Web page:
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As part of the Spring ’24 release, we are excited to launch Einstein 1 Studio Model Builder in Salesforce Data Cloud. Einstein 1 Studio allows admins, developers, and data professionals to build, connect, and manage their predictive and generative AI models. Einstein 1 Studio provides a unified model management platform in Salesforce for multiple types of models, including no-code builder predictive models, Bring Your Own predictive models (BYOM), and Bring Your Own large language models (BYO LLM). These models can then be seamlessly integrated into any Salesforce Customer 360 application for intelligent decision-making. 

Bring Your Own LLM (BYO LLM) in Einstein 1 Studio is a new capability that allows your admins, data scientists, and AI specialists to connect externally-hosted OpenAI or Azure OpenAI GPT large language models to Salesforce, which can then be used within custom Prompt Builder templates. This empowers development teams with the choice of using an existing agreement with Microsoft or OpenAI to easily connect an LLM and use it for GenAI prompts within Salesforce. The model that you connect can be one of the common GPT versions, or importantly, you can connect any fine-tuned models you might have created on OpenAI or Azure OpenAI.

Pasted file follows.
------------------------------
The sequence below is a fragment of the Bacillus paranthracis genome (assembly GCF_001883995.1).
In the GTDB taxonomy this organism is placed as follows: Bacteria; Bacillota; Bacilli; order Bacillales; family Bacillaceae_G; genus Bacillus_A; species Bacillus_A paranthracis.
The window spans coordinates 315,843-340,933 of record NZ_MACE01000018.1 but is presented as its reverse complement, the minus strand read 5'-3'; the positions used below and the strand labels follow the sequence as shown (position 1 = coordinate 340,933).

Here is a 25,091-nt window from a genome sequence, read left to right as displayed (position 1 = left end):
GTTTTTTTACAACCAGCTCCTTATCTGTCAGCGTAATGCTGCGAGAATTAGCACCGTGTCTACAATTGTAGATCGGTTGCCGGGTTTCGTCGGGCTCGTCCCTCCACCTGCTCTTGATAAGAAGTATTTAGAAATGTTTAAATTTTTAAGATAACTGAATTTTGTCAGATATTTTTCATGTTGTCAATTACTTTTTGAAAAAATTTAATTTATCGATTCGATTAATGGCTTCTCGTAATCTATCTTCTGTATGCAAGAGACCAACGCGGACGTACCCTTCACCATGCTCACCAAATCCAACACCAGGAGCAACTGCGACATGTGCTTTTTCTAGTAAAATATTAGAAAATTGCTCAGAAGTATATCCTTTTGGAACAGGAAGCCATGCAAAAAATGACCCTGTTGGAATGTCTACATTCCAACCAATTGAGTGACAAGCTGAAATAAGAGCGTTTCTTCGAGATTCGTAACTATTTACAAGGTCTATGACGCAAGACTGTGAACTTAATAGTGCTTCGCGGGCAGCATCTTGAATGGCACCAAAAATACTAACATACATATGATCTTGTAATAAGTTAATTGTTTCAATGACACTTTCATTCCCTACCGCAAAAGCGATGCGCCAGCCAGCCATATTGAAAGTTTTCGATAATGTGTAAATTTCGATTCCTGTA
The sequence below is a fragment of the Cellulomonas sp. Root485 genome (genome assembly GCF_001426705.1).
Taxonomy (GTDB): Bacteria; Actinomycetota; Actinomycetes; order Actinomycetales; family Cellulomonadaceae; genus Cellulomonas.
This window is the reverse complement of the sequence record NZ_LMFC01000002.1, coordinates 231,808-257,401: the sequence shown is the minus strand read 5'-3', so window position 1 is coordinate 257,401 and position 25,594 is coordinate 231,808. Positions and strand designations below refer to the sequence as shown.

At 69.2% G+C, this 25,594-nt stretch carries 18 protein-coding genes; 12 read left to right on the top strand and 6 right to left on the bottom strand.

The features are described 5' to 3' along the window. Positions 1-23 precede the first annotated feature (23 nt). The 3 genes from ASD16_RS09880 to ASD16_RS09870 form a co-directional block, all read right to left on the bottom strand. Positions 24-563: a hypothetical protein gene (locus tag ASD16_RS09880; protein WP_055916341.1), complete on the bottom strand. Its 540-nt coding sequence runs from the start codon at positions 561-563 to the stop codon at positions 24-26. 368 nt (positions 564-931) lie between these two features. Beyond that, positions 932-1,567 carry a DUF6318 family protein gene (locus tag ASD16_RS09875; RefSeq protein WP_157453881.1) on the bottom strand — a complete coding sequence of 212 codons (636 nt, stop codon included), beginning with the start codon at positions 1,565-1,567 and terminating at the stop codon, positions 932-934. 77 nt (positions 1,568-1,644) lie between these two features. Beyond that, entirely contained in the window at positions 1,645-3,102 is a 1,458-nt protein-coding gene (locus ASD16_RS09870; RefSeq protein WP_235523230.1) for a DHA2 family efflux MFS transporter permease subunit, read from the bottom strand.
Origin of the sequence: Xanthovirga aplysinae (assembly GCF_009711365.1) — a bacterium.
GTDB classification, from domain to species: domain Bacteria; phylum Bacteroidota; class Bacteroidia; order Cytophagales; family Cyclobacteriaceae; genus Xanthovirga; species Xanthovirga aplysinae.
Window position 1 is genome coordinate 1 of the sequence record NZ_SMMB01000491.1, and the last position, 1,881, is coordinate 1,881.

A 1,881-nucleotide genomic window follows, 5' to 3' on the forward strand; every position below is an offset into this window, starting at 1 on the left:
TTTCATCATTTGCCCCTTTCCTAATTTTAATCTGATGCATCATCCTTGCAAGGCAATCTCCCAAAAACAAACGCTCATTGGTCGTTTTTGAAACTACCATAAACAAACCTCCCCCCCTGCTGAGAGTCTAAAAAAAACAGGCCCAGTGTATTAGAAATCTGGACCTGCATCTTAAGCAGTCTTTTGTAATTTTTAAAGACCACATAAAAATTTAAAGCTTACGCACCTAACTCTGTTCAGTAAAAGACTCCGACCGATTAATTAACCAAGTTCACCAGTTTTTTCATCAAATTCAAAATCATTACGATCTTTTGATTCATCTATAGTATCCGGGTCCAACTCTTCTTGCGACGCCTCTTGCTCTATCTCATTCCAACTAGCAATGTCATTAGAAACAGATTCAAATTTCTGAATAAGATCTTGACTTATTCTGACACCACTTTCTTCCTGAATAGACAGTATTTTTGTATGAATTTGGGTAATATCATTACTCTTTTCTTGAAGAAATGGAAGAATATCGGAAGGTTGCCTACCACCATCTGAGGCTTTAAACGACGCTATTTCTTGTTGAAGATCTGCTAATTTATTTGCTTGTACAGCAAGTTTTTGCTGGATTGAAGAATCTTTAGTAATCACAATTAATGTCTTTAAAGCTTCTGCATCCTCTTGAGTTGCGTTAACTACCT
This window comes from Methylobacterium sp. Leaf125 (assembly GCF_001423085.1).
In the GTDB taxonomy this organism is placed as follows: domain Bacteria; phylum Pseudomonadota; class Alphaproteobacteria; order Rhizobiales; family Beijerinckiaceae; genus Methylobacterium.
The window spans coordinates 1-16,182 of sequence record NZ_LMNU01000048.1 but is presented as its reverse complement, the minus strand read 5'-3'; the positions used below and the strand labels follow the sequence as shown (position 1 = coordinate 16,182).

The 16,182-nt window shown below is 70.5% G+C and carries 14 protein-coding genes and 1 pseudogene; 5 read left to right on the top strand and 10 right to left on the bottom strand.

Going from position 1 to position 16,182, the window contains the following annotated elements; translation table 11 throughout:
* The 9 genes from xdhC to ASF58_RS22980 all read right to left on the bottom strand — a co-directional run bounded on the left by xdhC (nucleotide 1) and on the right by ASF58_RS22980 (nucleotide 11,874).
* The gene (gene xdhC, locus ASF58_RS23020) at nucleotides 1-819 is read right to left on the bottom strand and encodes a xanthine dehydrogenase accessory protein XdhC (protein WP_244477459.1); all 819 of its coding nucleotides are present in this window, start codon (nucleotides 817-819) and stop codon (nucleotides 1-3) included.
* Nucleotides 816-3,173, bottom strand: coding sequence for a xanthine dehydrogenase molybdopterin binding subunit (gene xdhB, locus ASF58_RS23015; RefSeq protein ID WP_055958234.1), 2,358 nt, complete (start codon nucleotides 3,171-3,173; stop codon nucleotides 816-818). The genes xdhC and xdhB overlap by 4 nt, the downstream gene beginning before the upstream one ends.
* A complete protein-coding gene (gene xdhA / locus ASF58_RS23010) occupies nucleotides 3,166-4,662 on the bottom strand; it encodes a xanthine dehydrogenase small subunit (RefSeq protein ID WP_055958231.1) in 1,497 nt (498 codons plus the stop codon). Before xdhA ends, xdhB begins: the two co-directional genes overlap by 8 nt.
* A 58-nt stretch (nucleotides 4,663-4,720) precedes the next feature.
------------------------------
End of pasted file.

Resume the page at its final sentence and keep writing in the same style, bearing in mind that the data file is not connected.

What can you do with BYO LLM?

Once you connect an external foundation model as a source for your generative AI, you can adapt it across a wide variety of generative AI use cases. With Einstein 1 Studio, you can easily configure new models and test prompts in a playground environment before deploying a model to production. 

After you have connected and validated your external LLM, you can use Salesforce Prompt Builder to create a wide variety of generative applications for your Salesforce users. Prompt Builder also allows you to ground responses on your CRM data, and integrate Flows, APEX, and much more. 

Because Prompt Builder is the key consumer of BYO LLM — and it’s also where the critical business value is delivered to your users — we highly recommend that you check out this comprehensive Ultimate Guide to Prompt Builder. And while you’re at it, check out all the ways to integrate Prompt Builder with Invocable Actions, Apex, API, and more in the documentation

Key terms to understand for BYO LLM

  • Foundation model: The ‘base’ LLM that you are connecting to.
  • Configured model: A virtual instance of the foundation model with a unique name that can have customized hyperparameters.